Posted April 16, 2019
Last modified April 16, 2019
By Tom Groening
The scene sounded more like something from a classic caper movie than the art exhibition world.
Speaking at the Island Institute’s Artists and Makers Conference in Northport on April 5, Suhail Bisharat, who helped launch and served as director of the Jordan National Gallery of Fine Art, described one acquisition that didn’t go smoothly.
A well-known Middle Eastern artist, Hamed Nada, agreed to donate two of his works to the Jordanian gallery. But the paintings were being shown in a private gallery in Cairo, Egypt, at the time, and the gallery owner was not keen on letting them leave. After some tense negotiation, Bisharat emerged onto the crowded streets of the city with the paintings.
But he was unable to hail a cab. Suddenly, a horse and carriage for hire appeared, and Bisharat seized the opportunity to escape, albeit slowly.
“We galloped off in excitement,” he said to laughter from conference participants. “It was an extraordinary way to collect work for a national gallery.”
A theme that emerged in Bisharat’s remarks was that often, there is no playbook to rely upon in the art world.
Though Jordan is known as being at the crossroads of the Middle East, geographically and culturally, its artists tended to look to the West for recognition, he said.
“In the Arab world, the earliest museums were associated with archaeology and antiquities,” he said, so the idea of creating a national gallery for fine art was not readily understood or supported.
Bisharat, who lives on Chebeague Island, is himself an artist, and described a technique he used, “painting” on canvas with coffee. In 1978, he was operating what he described as “a hole in the wall” private gallery when he was asked by a government official to take on the task of establishing the first national gallery. Both his brothers advised against it.
“Nothing like this existed in Jordan,” he explained. “Jordan is a small country—no oil production, not rich. But it’s open to the rest of the world,” and so, despite the brotherly advice, Bisharat took on the challenge.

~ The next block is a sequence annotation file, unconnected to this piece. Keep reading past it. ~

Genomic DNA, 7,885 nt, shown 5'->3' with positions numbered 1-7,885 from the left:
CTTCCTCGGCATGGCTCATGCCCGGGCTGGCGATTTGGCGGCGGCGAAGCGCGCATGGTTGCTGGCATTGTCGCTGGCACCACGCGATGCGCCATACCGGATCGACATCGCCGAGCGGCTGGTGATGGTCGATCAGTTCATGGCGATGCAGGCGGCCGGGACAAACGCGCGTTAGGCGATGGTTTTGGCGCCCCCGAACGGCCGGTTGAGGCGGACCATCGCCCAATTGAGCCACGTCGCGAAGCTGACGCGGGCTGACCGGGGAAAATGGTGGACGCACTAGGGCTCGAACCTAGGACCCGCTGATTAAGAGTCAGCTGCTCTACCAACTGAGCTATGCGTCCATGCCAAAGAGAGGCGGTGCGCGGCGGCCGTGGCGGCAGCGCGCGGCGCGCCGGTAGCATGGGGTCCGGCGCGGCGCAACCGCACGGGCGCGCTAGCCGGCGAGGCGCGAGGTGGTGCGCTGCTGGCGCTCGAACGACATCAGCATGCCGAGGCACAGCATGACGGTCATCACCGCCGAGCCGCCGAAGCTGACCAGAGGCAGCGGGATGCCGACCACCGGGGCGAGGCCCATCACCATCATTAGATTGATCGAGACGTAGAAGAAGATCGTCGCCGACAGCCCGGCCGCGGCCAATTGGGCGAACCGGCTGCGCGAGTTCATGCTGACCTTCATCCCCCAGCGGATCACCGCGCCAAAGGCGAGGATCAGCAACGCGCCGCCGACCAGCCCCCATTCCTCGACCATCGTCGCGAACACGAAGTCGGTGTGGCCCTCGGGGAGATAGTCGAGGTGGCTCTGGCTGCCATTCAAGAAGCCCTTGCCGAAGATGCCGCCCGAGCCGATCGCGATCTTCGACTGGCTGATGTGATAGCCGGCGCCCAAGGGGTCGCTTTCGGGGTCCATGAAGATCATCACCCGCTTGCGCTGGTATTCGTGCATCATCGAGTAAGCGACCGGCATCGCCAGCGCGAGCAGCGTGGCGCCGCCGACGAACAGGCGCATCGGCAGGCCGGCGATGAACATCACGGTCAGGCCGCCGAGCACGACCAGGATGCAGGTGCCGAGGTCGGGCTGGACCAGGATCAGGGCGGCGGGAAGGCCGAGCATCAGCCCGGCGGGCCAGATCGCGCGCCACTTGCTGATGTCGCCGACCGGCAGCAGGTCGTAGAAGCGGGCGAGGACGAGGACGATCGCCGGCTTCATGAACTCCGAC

The gallery began in 1981 with fewer than 50 works, more than half on loan. But he and his staff persevered, aiming to keep Jordanian artists well documented and respected. Collecting was accomplished piecemeal.
“It was an ambitious challenge,” he recalled, but soon, other countries wanted to be associated with the gallery, including Egypt, Iraq, Morocco, Kuwait, Senegal, France, and Turkey. For Turkey, loaning art to Jordan was “the first time the government allowed” such a move.
“Artists felt they were being recognized for the first time,” he said.
A new building was constructed during Bisharat’s tenure, though he recounted an effort to secure some art from Great Britain in which he was asked about climate control technology at the gallery.
“We open the windows, and the staff use fans,” he told the man, who would not let art be shared with the Jordan gallery. But ever persuasive, he added: “I didn’t go back empty-handed.”
Bisharat left Jordan and the gallery in 1993 when his wife Leila began working for UNICEF at the United Nations.
Bisharat noted that two Maine artists featured at the conference, Robert Shetterly and Jesse Salisbury, had both visited Jordan.
“We need to encourage more of these international exchanges,” he said, and concluded his remarks asserting: “Museums are the trophies of peace.”